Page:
The combination of apps, sensors and in-built functionality, have made these physical products all but obsolete;
• New digital services have emerged (e.g. Infrastructure as a Service, Product as a Service, Shared Service and Software as a Service), that replace physical products or ownership models, with virtual solutions and pay per use and subscription models services.
Read more: A lesson in disruptive innovation
In some instances customers appear to pay nothing at all (and it is very difficult to compete with a zero cost competitor!).
Today’s businesses need to explore the potential threats and opportunities arising from the wider product capabilities offered by digital technologies and, where appropriate, implement new business strategies to take full advantage of these opportunities and manage or mitigate the threats.
Power of suppliers
Product suppliers in the digital era are subject to a number of competitive forces that have the potential to reduce their power:
• Physical components may become: the least valuable part of an end-product offering (e.g. where they form part of a smart device or service offering); commoditised, or replaced by software (or “virtualised”) over time. This trend has been common in the IT sector for some time. Both scenarios can significantly reduce the bargaining power of product suppliers.
Read more: Face the brutal facts
Product suppliers in the digital era are subject to a number of competitive forces that have the potential to reduce their power
• Online accessibility may reduce or remove the location advantage of local suppliers. Lower cost “digital” suppliers may emerge: competitors who were not deemed a threat because of distance, may now be digitally more accessible; or customers may decide to no longer purchase from a local supplier, but instead use web-sites and other online sources to find more feature rich, or lower cost products, and then buy direct from the manufacturer.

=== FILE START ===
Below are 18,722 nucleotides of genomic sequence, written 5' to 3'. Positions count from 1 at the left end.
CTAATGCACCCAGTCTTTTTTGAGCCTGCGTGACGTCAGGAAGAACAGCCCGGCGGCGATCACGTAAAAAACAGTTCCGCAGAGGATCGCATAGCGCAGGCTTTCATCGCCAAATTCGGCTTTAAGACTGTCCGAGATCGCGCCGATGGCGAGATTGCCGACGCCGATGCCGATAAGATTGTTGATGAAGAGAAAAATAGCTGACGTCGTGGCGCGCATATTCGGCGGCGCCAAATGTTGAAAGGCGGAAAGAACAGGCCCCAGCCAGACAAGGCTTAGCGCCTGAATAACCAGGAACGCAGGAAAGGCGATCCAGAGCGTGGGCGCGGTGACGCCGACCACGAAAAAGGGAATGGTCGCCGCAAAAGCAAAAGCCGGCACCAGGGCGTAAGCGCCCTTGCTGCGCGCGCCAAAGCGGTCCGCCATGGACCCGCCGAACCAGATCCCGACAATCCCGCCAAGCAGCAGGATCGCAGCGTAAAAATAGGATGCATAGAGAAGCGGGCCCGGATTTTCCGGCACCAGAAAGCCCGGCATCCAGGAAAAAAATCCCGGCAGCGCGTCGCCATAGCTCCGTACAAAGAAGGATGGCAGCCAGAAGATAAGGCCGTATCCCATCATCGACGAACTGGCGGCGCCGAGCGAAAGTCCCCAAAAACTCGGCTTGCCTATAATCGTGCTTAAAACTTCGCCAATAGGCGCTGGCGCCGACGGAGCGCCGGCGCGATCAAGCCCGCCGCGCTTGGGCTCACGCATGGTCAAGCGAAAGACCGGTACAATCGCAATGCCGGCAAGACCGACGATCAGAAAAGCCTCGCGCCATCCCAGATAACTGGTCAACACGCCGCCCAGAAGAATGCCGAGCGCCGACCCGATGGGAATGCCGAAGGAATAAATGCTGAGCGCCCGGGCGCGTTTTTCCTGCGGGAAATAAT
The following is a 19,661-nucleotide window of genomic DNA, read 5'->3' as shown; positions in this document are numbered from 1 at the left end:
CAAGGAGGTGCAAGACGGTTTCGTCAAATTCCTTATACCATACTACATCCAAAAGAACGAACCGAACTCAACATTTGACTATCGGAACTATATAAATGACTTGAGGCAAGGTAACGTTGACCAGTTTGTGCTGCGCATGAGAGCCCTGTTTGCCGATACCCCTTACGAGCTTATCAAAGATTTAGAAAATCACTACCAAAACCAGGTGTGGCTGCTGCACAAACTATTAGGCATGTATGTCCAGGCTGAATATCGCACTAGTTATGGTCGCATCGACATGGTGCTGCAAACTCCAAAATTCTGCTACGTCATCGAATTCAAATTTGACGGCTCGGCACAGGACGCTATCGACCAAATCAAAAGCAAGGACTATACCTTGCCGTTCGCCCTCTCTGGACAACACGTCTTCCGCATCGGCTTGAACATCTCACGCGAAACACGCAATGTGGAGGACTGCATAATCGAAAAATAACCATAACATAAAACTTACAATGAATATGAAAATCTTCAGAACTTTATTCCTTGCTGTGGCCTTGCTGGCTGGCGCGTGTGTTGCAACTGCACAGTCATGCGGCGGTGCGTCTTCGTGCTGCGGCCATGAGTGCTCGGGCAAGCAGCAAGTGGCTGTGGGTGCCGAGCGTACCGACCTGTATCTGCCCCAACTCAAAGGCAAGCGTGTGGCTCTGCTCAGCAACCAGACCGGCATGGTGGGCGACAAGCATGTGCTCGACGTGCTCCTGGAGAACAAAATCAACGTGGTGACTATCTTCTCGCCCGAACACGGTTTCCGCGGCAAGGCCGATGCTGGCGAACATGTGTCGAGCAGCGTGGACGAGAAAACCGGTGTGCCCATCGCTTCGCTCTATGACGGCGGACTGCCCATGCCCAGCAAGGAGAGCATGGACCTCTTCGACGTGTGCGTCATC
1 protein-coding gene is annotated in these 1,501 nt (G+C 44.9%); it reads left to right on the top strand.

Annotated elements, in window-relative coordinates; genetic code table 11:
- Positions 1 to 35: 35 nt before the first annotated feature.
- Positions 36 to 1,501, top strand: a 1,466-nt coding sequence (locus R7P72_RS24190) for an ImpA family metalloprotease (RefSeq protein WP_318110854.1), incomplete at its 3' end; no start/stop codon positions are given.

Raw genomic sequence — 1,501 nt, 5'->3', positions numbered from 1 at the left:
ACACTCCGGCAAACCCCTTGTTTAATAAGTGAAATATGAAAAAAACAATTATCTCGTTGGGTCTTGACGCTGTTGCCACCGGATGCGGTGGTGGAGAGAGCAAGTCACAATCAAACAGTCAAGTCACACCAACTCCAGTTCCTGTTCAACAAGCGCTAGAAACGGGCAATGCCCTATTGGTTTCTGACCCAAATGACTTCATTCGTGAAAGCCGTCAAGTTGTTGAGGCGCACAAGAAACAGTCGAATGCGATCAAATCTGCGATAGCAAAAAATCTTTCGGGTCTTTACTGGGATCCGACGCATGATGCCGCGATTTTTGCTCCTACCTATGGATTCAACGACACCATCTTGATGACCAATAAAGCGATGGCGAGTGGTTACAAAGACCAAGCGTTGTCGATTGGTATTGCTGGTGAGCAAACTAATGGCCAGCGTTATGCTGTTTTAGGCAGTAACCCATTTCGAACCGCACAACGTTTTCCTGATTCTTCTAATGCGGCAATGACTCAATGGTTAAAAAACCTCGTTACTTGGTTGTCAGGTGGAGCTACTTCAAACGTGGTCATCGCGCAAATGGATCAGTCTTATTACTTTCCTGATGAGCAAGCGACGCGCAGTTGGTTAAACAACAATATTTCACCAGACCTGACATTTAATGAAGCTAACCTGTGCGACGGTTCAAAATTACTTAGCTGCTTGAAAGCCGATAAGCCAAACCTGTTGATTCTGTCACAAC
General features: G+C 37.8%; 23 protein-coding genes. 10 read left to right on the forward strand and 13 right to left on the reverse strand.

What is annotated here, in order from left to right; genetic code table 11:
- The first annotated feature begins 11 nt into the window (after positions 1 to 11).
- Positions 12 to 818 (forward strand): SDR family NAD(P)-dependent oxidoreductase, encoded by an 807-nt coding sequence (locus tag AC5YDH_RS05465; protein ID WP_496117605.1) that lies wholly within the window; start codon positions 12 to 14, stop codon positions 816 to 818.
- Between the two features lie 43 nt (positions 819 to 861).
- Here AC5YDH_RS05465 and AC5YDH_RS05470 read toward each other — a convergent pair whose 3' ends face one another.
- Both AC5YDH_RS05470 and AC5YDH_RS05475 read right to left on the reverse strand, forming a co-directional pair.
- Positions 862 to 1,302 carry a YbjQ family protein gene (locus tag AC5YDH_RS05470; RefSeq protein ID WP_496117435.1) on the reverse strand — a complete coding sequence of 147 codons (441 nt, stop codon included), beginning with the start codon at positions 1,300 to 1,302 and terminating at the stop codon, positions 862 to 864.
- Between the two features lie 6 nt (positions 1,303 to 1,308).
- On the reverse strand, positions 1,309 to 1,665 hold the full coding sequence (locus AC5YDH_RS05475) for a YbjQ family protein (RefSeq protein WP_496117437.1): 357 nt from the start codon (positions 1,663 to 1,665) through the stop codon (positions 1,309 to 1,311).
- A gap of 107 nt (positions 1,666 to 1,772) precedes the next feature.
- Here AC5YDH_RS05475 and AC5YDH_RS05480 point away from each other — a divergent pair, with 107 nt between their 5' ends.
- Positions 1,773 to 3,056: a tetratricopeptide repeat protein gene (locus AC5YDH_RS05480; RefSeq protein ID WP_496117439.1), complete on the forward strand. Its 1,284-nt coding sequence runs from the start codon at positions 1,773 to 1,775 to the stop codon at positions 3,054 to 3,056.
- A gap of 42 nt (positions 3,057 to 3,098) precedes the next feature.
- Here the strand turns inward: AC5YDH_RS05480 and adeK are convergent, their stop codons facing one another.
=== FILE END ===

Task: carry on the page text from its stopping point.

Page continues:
• Poor digital integration may reduce the power of traditional suppliers. A business that provides digital integration (for example solutions that integrate purchasing, inventory, invoicing, and payment between supplier and customer) may become a more attractive supplier.
Product suppliers also have the opportunity to increase their power in the digital era:
• Closer digital integration may result in higher switching costs for customers. When switching costs are high, supplier power increases.
• Suppliers can take the opportunity to widen their customer base. Where a supplier does not depend on a single customer or industry for it revenues, its power increases.
Today’s suppliers need to explore these digital threats and opportunities: Find ways of “smartening” up their physical product offerings, identify new non-traditional customers for products (and use digital marketing techniques to attract them), offer closer integration of business systems with their customer and ensure that they meet all of their customer requirements (i.e. the whole product) where-ever they wish to do business.
We hope that small to medium sized business managers, seeking to develop their strategies for the coming year, find this model, and our analysis, useful in widening their understanding of the digital context in which their organisation operates.
Diane Moore is the principal researcher and strategic analyst at Peritia Consulting.